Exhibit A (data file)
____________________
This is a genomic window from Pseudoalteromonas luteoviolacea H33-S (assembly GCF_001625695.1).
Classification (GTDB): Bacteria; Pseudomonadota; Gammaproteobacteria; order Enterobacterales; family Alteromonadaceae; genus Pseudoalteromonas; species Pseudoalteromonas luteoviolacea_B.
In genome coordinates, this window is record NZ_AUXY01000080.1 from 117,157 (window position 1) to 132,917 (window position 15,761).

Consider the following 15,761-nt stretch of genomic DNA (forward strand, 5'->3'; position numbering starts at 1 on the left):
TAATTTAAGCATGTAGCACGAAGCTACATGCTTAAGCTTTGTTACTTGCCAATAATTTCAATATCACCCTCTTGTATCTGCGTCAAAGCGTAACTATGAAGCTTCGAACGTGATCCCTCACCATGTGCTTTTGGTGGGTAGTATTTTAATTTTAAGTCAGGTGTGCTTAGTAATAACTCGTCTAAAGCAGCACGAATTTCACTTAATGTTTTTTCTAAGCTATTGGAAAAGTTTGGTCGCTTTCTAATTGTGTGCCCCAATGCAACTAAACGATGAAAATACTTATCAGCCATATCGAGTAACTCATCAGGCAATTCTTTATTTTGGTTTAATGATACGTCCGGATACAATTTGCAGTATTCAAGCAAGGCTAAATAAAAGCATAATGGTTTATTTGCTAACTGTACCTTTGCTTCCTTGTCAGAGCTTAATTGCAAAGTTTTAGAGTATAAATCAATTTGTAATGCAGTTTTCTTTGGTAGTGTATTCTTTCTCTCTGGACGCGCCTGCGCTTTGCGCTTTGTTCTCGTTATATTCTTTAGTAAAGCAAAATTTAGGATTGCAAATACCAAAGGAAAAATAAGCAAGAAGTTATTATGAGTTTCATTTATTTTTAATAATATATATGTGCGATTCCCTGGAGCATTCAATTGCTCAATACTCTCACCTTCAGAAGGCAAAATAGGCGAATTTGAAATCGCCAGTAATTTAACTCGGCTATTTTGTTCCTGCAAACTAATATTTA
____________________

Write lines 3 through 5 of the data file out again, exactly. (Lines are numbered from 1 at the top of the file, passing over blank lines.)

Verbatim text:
In genome coordinates, this window is record NZ_AUXY01000080.1 from 117,157 (window position 1) to 132,917 (window position 15,761).

Consider the following 15,761-nt stretch of genomic DNA (forward strand, 5'->3'; position numbering starts at 1 on the left):
TAATTTAAGCATGTAGCACGAAGCTACATGCTTAAGCTTTGTTACTTGCCAATAATTTCAATATCACCCTCTTGTATCTGCGTCAAAGCGTAACTATGAAGCTTCGAACGTGATCCCTCACCATGTGCTTTTGGTGGGTAGTATTTTAATTTTAAGTCAGGTGTGCTTAGTAATAACTCGTCTAAAGCAGCACGAATTTCACTTAATGTTTTTTCTAAGCTATTGGAAAAGTTTGGTCGCTTTCTAATTGTGTGCCCCAATGCAACTAAACGATGAAAATACTTATCAGCCATATCGAGTAACTCATCAGGCAATTCTTTATTTTGGTTTAATGATACGTCCGGATACAATTTGCAGTATTCAAGCAAGGCTAAATAAAAGCATAATGGTTTATTTGCTAACTGTACCTTTGCTTCCTTGTCAGAGCTTAATTGCAAAGTTTTAGAGTATAAATCAATTTGTAATGCAGTTTTCTTTGGTAGTGTATTCTTTCTCTCTGGACGCGCCTGCGCTTTGCGCTTTGTTCTCGTTATATTCTTTAGTAAAGCAAAATTTAGGATTGCAAATACCAAAGGAAAAATAAGCAAGAAGTTATTATGAGTTTCATTTATTTTTAATAATATATATGTGCGATTCCCTGGAGCATTCAATTGCTCAATACTCTCACCTTCAGAAGGCAAAATAGGCGAATTTGAAATCGCCAGTAATTTAACTCGGCTATTTTGTTCCTGCAAACTAATATTTA